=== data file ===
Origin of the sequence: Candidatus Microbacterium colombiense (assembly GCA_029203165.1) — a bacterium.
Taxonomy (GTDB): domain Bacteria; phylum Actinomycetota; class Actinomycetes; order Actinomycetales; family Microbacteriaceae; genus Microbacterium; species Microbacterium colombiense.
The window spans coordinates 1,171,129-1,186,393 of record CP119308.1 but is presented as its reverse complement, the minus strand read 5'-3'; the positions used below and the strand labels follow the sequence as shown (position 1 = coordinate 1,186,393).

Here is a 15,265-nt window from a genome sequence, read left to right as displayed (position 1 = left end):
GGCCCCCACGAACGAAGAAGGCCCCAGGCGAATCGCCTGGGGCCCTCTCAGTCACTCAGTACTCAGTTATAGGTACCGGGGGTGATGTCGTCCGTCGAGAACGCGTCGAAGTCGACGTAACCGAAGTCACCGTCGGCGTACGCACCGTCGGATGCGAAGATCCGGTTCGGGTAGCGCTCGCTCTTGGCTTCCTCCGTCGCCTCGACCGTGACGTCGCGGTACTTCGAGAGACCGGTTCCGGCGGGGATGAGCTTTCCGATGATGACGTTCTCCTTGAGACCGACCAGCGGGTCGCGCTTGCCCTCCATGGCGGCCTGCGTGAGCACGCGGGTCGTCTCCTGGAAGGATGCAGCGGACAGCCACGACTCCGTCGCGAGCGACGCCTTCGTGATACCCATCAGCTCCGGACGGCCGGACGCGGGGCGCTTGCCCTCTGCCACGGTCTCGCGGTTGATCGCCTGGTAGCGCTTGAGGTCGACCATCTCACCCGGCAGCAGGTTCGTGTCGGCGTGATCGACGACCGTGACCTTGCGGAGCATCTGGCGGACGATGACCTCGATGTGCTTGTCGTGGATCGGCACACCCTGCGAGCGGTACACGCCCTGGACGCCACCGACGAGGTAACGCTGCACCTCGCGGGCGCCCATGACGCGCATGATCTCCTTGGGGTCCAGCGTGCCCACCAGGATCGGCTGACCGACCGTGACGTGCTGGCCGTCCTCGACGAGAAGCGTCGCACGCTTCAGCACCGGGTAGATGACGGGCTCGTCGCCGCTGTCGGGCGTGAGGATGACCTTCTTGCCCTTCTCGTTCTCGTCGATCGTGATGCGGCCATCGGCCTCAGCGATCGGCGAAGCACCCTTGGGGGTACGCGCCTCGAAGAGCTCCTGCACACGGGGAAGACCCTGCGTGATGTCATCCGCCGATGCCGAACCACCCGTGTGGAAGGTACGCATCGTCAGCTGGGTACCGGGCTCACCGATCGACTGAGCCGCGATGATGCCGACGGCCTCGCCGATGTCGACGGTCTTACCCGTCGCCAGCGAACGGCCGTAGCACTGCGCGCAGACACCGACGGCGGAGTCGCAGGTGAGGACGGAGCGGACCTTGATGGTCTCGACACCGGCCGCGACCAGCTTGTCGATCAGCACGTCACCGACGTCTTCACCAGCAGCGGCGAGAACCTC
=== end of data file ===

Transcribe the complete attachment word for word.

Origin of the sequence: Candidatus Microbacterium colombiense (assembly GCA_029203165.1) — a bacterium.
Taxonomy (GTDB): domain Bacteria; phylum Actinomycetota; class Actinomycetes; order Actinomycetales; family Microbacteriaceae; genus Microbacterium; species Microbacterium colombiense.
The window spans coordinates 1,171,129-1,186,393 of record CP119308.1 but is presented as its reverse complement, the minus strand read 5'-3'; the positions used below and the strand labels follow the sequence as shown (position 1 = coordinate 1,186,393).

Here is a 15,265-nt window from a genome sequence, read left to right as displayed (position 1 = left end):
GGCCCCCACGAACGAAGAAGGCCCCAGGCGAATCGCCTGGGGCCCTCTCAGTCACTCAGTACTCAGTTATAGGTACCGGGGGTGATGTCGTCCGTCGAGAACGCGTCGAAGTCGACGTAACCGAAGTCACCGTCGGCGTACGCACCGTCGGATGCGAAGATCCGGTTCGGGTAGCGCTCGCTCTTGGCTTCCTCCGTCGCCTCGACCGTGACGTCGCGGTACTTCGAGAGACCGGTTCCGGCGGGGATGAGCTTTCCGATGATGACGTTCTCCTTGAGACCGACCAGCGGGTCGCGCTTGCCCTCCATGGCGGCCTGCGTGAGCACGCGGGTCGTCTCCTGGAAGGATGCAGCGGACAGCCACGACTCCGTCGCGAGCGACGCCTTCGTGATACCCATCAGCTCCGGACGGCCGGACGCGGGGCGCTTGCCCTCTGCCACGGTCTCGCGGTTGATCGCCTGGTAGCGCTTGAGGTCGACCATCTCACCCGGCAGCAGGTTCGTGTCGGCGTGATCGACGACCGTGACCTTGCGGAGCATCTGGCGGACGATGACCTCGATGTGCTTGTCGTGGATCGGCACACCCTGCGAGCGGTACACGCCCTGGACGCCACCGACGAGGTAACGCTGCACCTCGCGGGCGCCCATGACGCGCATGATCTCCTTGGGGTCCAGCGTGCCCACCAGGATCGGCTGACCGACCGTGACGTGCTGGCCGTCCTCGACGAGAAGCGTCGCACGCTTCAGCACCGGGTAGATGACGGGCTCGTCGCCGCTGTCGGGCGTGAGGATGACCTTCTTGCCCTTCTCGTTCTCGTCGATCGTGATGCGGCCATCGGCCTCAGCGATCGGCGAAGCACCCTTGGGGGTACGCGCCTCGAAGAGCTCCTGCACACGGGGAAGACCCTGCGTGATGTCATCCGCCGATGCCGAACCACCCGTGTGGAAGGTACGCATCGTCAGCTGGGTACCGGGCTCACCGATCGACTGAGCCGCGATGATGCCGACGGCCTCGCCGATGTCGACGGTCTTACCCGTCGCCAGCGAACGGCCGTAGCACTGCGCGCAGACACCGACGGCGGAGTCGCAGGTGAGGACGGAGCGGACCTTGATGGTCTCGACACCGGCCGCGACCAGCTTGTCGATCAGCACGTCACCGACGTCTTCACCAGCAGCGGCGAGAACCTC